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Is Instagram Taking a Toll on You

Can’t stop scrolling on social media? Isabel shares how she stopped letting Instagram take control of her!

Instagram has easily become one of the top social media applications in recent years. Whether it’s for sharing photos or messaging friends, it’s somehow made itself relevant in most people’s lives in the 21st century. But, behind the glitz and glamour, using too much Instagram can spiral into an unhealthy habit. 

Here’s a story of how I got lost in the world of Instagram and how I managed to pull myself out before it was too late. 

These days, you could say that having an Instagram account is almost a necessity. I’ve had an account since 2017, but I’ve managed to avoid being reliant on it for the longest time — up until 2020 — the year where everyone was stuck at home. I’ve no idea how the addiction started and only realised I was addicted after a few months. It definitely was a scary experience and affected me in various ways.

For starters, a typical high school student’s biggest worry would be not scoring decent enough grades to graduate. As my Instagram addiction worsened, my grades fell along and my stress level was through the roof.

The fact that lessons were held online didn’t help at all. Instead of paying attention during classes, I’d put the call on mute and scroll on Instagram instead. Definitely started off Year 11 on the wrong foot — thankfully this isn’t happening for A Levels right now.

Another issue that surfaced was my self-esteem which highly affected my mental health. The obsession with stalking Instagram influencers developed into a daily habit.

Any photos posted of themselves would cause a huge shift to my mood instantly. I hated looking into the mirror and I’d very low self-confidence. Besides this, I was also constantly overthinking about how people felt about photos of myself or the things I posted.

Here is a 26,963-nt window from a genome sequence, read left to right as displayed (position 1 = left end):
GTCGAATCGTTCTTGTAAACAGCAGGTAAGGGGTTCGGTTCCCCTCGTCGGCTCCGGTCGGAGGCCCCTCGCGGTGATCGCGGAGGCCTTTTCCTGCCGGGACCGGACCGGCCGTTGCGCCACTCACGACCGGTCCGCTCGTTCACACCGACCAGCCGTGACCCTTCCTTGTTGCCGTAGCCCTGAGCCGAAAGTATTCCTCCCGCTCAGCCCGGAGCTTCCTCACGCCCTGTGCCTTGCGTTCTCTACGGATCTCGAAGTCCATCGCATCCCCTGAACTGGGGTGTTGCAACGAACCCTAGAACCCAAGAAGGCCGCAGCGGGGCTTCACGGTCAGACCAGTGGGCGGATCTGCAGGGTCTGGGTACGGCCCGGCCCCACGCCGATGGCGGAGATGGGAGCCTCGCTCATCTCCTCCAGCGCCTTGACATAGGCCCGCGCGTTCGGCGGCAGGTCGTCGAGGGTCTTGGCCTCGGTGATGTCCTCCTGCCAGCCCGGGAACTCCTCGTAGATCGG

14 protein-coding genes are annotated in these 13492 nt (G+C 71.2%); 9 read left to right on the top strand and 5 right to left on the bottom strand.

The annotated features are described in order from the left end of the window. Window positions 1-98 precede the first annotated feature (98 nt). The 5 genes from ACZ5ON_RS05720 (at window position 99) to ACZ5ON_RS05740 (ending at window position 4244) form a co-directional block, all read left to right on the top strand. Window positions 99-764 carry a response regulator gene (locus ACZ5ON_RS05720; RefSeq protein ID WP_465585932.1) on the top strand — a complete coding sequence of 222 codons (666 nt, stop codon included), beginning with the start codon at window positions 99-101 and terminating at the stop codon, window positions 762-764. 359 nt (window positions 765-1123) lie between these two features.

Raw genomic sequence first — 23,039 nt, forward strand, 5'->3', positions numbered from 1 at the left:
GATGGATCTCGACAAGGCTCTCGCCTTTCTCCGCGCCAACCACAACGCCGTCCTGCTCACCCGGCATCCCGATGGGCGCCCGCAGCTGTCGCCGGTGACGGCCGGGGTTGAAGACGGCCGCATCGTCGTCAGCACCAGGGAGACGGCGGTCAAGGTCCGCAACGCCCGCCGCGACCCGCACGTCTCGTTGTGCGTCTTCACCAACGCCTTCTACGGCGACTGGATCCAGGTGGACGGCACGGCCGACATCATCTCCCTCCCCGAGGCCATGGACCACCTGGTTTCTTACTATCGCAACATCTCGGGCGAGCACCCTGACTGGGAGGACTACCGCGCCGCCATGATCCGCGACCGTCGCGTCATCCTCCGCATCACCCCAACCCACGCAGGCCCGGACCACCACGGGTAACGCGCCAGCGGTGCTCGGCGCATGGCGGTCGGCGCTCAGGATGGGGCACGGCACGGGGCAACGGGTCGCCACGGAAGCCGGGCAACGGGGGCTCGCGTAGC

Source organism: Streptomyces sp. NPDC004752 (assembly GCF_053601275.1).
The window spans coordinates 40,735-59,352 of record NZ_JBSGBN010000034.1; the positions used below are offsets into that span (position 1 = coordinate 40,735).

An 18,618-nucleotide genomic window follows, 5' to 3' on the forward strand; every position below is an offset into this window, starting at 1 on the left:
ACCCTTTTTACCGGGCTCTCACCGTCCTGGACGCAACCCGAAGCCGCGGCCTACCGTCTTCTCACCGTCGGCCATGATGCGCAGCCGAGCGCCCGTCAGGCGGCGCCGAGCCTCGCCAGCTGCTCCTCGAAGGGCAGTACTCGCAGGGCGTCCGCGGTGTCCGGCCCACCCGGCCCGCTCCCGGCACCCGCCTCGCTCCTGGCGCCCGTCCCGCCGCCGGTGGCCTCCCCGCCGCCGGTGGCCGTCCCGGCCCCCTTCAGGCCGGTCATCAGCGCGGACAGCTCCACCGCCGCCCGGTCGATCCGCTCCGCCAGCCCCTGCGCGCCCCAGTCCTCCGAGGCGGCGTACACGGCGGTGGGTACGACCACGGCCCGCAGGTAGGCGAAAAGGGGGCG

But, the thing that I regretted the most would be growing apart from my parents. Whether it was at home, at the mall, or at the restaurant, my eyes were always on my phone.

I shut them out and only talked to them when needed.

Growing up, I never had a bad relationship with them. We rarely fought and always shared everything with each other.

Yet, Instagram had single-handedly tore us apart. 

That’s not all. Though the natural thing to do on Instagram would be sharing moments of your life, wanting to share vs having the urge to share are two different things.

I constantly had to share what I was eating, wearing, or where I was and, as ridiculous as it sounds, I felt uncomfortable if I didn’t.

It was probably my lowest point and I’d had enough, I couldn’t lose myself to Instagram. I was living in misery every day and avoiding all my student responsibilities made me realise it was unhealthy and I needed to change. Hence, I did an Instagram detox for 3 months.

During the 3 months, I focused on my IGCSEs, cramming all the topics I’ve missed out (a huge thanks to Znotes!) and obtained good results. I mended my relationship with my parents and improved my mental health overall. Instagram wasn’t a big part of my life anymore. 

Installing Instagram again after 3 months made me realise that I was foolish to let a social media application control my life. I was happy as the urge to share every moment of my life was gone. I also unfollowed influencers who took a toll on my mental health. 

To be too obsessive as I was certainly brings out the toxicity of Instagram but is it all bad?

For many introverts, I believe that Instagram helps them communicate with people better and their profiles could let people learn more about them too.

Friends could also share funny posts to each other. This strengthened the bond of many of my friendships.

As news travels at lightspeed across social media platforms, reading the news through Instagram is very convenient — but always remember that not everything you read online is necessarily true.

Instagram also provides a platform for people to exhibit their hobbies which allows us to follow various accounts according to our interests such as photography, cooking, baking, art, music, or DIY crafts. So, use it wisely!

 

Currently, I still use the platform to communicate with people but I do set a time limit of Instagram usage — 4 hours per day. Instagram has helped me mature and grow as a person and I’ll forever remember this experience.

Always know when to take a break from social media especially when it gets too much for you and your mental health.

Isabel is currently pursuing Cambridge A Levels at Taylor's College. She’s a 16 year-old who enjoys K-pop and reading during her free time.

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